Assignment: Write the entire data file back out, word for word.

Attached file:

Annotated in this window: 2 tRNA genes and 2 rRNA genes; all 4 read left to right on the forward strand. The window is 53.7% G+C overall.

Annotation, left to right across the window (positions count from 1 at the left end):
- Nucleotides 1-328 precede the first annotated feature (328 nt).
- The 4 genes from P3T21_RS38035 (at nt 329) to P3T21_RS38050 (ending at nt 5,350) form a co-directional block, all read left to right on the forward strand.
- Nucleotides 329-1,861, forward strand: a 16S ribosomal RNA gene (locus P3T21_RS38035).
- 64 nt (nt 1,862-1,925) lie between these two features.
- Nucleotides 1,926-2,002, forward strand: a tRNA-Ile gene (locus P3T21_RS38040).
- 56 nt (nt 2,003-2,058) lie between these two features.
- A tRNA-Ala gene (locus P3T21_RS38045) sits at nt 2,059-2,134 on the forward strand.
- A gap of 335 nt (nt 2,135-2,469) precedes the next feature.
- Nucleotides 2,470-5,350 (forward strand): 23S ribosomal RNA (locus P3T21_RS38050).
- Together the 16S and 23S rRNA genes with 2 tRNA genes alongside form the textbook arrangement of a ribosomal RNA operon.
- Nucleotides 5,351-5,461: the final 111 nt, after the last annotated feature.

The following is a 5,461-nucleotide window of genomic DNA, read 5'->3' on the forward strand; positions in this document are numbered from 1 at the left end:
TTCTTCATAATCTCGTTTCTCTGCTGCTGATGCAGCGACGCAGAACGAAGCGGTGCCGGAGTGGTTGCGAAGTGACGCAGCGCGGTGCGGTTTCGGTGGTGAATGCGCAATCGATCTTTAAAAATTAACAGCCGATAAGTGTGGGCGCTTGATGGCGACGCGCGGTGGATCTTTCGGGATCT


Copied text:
Annotated in this window: 2 tRNA genes and 2 rRNA genes; all 4 read left to right on the forward strand. The window is 53.7% G+C overall.

Annotation, left to right across the window (positions count from 1 at the left end):
- Nucleotides 1-328 precede the first annotated feature (328 nt).
- The 4 genes from P3T21_RS38035 (at nt 329) to P3T21_RS38050 (ending at nt 5,350) form a co-directional block, all read left to right on the forward strand.
- Nucleotides 329-1,861, forward strand: a 16S ribosomal RNA gene (locus P3T21_RS38035).
- 64 nt (nt 1,862-1,925) lie between these two features.
- Nucleotides 1,926-2,002, forward strand: a tRNA-Ile gene (locus P3T21_RS38040).
- 56 nt (nt 2,003-2,058) lie between these two features.
- A tRNA-Ala gene (locus P3T21_RS38045) sits at nt 2,059-2,134 on the forward strand.
- A gap of 335 nt (nt 2,135-2,469) precedes the next feature.
- Nucleotides 2,470-5,350 (forward strand): 23S ribosomal RNA (locus P3T21_RS38050).
- Together the 16S and 23S rRNA genes with 2 tRNA genes alongside form the textbook arrangement of a ribosomal RNA operon.
- Nucleotides 5,351-5,461: the final 111 nt, after the last annotated feature.

The following is a 5,461-nucleotide window of genomic DNA, read 5'->3' on the forward strand; positions in this document are numbered from 1 at the left end:
TTCTTCATAATCTCGTTTCTCTGCTGCTGATGCAGCGACGCAGAACGAAGCGGTGCCGGAGTGGTTGCGAAGTGACGCAGCGCGGTGCGGTTTCGGTGGTGAATGCGCAATCGATCTTTAAAAATTAACAGCCGATAAGTGTGGGCGCTTGATGGCGACGCGCGGTGGATCTTTCGGGATCT